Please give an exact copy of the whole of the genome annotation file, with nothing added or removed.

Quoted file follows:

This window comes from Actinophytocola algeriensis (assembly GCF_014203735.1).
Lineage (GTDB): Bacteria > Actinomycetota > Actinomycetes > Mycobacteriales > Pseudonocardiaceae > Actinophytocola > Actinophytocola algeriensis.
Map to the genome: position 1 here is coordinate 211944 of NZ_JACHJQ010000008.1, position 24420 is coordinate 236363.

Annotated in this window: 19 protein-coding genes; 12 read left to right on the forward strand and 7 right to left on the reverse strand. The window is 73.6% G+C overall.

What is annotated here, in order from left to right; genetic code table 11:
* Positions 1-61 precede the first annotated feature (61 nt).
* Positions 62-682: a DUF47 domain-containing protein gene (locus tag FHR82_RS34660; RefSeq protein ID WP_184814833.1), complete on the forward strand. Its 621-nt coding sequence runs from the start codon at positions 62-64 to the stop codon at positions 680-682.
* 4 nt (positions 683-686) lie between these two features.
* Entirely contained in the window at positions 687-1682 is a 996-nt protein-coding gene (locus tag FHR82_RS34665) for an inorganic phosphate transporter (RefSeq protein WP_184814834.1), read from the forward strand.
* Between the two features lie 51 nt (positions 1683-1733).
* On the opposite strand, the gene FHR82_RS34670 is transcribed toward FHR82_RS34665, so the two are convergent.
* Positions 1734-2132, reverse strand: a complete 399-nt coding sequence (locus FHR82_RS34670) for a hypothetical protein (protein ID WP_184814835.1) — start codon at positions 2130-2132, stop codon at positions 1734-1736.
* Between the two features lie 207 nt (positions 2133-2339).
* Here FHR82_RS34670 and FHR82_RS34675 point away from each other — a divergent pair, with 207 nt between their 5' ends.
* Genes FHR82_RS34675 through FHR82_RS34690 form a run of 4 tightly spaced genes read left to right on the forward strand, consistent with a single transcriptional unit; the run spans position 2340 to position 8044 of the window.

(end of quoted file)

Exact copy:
This window comes from Actinophytocola algeriensis (assembly GCF_014203735.1).
Lineage (GTDB): Bacteria > Actinomycetota > Actinomycetes > Mycobacteriales > Pseudonocardiaceae > Actinophytocola > Actinophytocola algeriensis.
Map to the genome: position 1 here is coordinate 211944 of NZ_JACHJQ010000008.1, position 24420 is coordinate 236363.

Annotated in this window: 19 protein-coding genes; 12 read left to right on the forward strand and 7 right to left on the reverse strand. The window is 73.6% G+C overall.

What is annotated here, in order from left to right; genetic code table 11:
* Positions 1-61 precede the first annotated feature (61 nt).
* Positions 62-682: a DUF47 domain-containing protein gene (locus tag FHR82_RS34660; RefSeq protein ID WP_184814833.1), complete on the forward strand. Its 621-nt coding sequence runs from the start codon at positions 62-64 to the stop codon at positions 680-682.
* 4 nt (positions 683-686) lie between these two features.
* Entirely contained in the window at positions 687-1682 is a 996-nt protein-coding gene (locus tag FHR82_RS34665) for an inorganic phosphate transporter (RefSeq protein WP_184814834.1), read from the forward strand.
* Between the two features lie 51 nt (positions 1683-1733).
* On the opposite strand, the gene FHR82_RS34670 is transcribed toward FHR82_RS34665, so the two are convergent.
* Positions 1734-2132, reverse strand: a complete 399-nt coding sequence (locus FHR82_RS34670) for a hypothetical protein (protein ID WP_184814835.1) — start codon at positions 2130-2132, stop codon at positions 1734-1736.
* Between the two features lie 207 nt (positions 2133-2339).
* Here FHR82_RS34670 and FHR82_RS34675 point away from each other — a divergent pair, with 207 nt between their 5' ends.
* Genes FHR82_RS34675 through FHR82_RS34690 form a run of 4 tightly spaced genes read left to right on the forward strand, consistent with a single transcriptional unit; the run spans position 2340 to position 8044 of the window.